‘Arts for Healing’ shows the power of music

Arts for Healing shows the power of music

“Arts For Healing” works with children with autism who struggle to express themselves by offering music as a way to enhance cognitive functioning. On Monday, Oct. 21, Karen Nisenson, founder and director of “Arts For Healing”  visited the Westport Public Library to give a presentation on her program.

The information presented by Nisenson added to the knowledge of Staples students who have studied the brains of autistic children in Linda McClary’s Child Development course. A number of Staples students were in attendance because of interest in how music can be utilized in the growth of a child’s brain.

During her presentation, Nisenson called up a volunteer to play the piano with her at the same time, “to show how kids are able to connect and communicate through the music,” said Nisenson. Nisenson described her experiment as a way to show how, “the kids establish pure expression and communication by letting go of structure and playing abstractly.”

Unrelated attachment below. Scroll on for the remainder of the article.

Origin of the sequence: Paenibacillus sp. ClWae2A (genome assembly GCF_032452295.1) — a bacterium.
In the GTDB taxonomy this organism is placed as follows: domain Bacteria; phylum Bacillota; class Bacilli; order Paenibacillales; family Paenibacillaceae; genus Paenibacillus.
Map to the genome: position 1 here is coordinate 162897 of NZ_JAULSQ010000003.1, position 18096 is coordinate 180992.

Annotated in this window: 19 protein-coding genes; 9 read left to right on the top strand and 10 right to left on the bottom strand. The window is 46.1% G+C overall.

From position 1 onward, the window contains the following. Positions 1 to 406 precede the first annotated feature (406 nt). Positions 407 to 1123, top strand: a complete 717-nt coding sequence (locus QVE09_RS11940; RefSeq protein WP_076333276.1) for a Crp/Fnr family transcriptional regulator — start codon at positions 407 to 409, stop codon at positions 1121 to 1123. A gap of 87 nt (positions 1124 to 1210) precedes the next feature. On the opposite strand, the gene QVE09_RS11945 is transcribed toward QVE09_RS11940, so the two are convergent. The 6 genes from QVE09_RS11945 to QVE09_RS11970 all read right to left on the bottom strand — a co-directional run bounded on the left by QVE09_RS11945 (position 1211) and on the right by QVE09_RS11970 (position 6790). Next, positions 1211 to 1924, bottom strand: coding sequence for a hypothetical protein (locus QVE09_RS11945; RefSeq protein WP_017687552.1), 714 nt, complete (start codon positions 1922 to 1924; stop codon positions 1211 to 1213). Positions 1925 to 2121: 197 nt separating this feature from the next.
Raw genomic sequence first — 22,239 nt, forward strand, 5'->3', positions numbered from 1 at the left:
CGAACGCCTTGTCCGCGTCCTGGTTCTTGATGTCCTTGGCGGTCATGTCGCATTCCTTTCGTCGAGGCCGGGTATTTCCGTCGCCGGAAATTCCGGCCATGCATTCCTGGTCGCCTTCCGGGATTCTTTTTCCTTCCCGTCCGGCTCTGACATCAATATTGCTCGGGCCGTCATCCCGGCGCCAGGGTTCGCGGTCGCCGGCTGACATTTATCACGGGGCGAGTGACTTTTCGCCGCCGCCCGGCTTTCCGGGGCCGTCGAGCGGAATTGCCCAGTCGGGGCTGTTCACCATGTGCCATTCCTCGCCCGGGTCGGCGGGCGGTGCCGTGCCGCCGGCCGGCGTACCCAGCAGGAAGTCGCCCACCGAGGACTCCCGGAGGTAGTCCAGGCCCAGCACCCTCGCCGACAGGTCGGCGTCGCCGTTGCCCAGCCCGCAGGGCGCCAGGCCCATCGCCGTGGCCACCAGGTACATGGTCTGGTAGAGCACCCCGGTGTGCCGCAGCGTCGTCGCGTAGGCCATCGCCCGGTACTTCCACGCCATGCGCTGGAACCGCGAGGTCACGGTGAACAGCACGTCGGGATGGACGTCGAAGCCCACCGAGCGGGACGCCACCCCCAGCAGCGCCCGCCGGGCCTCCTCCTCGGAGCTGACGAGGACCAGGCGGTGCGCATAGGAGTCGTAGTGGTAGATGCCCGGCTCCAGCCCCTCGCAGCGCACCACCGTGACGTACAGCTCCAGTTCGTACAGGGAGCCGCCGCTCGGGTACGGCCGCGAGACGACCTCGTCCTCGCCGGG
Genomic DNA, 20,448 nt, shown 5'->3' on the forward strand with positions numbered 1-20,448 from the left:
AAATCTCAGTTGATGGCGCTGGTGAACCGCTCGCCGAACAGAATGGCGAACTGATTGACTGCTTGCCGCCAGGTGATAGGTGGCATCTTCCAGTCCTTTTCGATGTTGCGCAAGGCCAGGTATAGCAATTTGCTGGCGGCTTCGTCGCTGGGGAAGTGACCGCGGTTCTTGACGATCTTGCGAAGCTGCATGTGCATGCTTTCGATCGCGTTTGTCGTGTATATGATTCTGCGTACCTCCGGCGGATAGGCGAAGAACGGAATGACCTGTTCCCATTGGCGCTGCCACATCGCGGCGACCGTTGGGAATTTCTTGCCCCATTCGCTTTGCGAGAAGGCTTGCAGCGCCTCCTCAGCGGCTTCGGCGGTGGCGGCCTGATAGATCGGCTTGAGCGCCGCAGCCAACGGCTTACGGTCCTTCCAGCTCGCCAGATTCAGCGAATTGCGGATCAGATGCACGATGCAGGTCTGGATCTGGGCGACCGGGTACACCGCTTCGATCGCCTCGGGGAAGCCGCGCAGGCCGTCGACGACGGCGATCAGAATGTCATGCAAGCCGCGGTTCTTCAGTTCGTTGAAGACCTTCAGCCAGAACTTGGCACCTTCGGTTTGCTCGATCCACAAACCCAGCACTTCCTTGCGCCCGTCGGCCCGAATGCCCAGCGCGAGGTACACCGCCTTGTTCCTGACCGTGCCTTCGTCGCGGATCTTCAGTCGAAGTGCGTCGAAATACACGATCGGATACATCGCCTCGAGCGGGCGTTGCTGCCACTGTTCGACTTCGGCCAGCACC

Nisenson has studied Stanley Greenspan, a Harvard University doctor, who led the studies of a child’s six stages of development. “Through arts, you can have explorations that replace stages,” said Nisenson.

Many autistic kids can go years still in the babbling phase, so Nisenson uses music to help kids struggling with forming words, phrases and sentences.

Nisenson stated that the integration of music into the lives of struggling kids, “allows the children to let go.”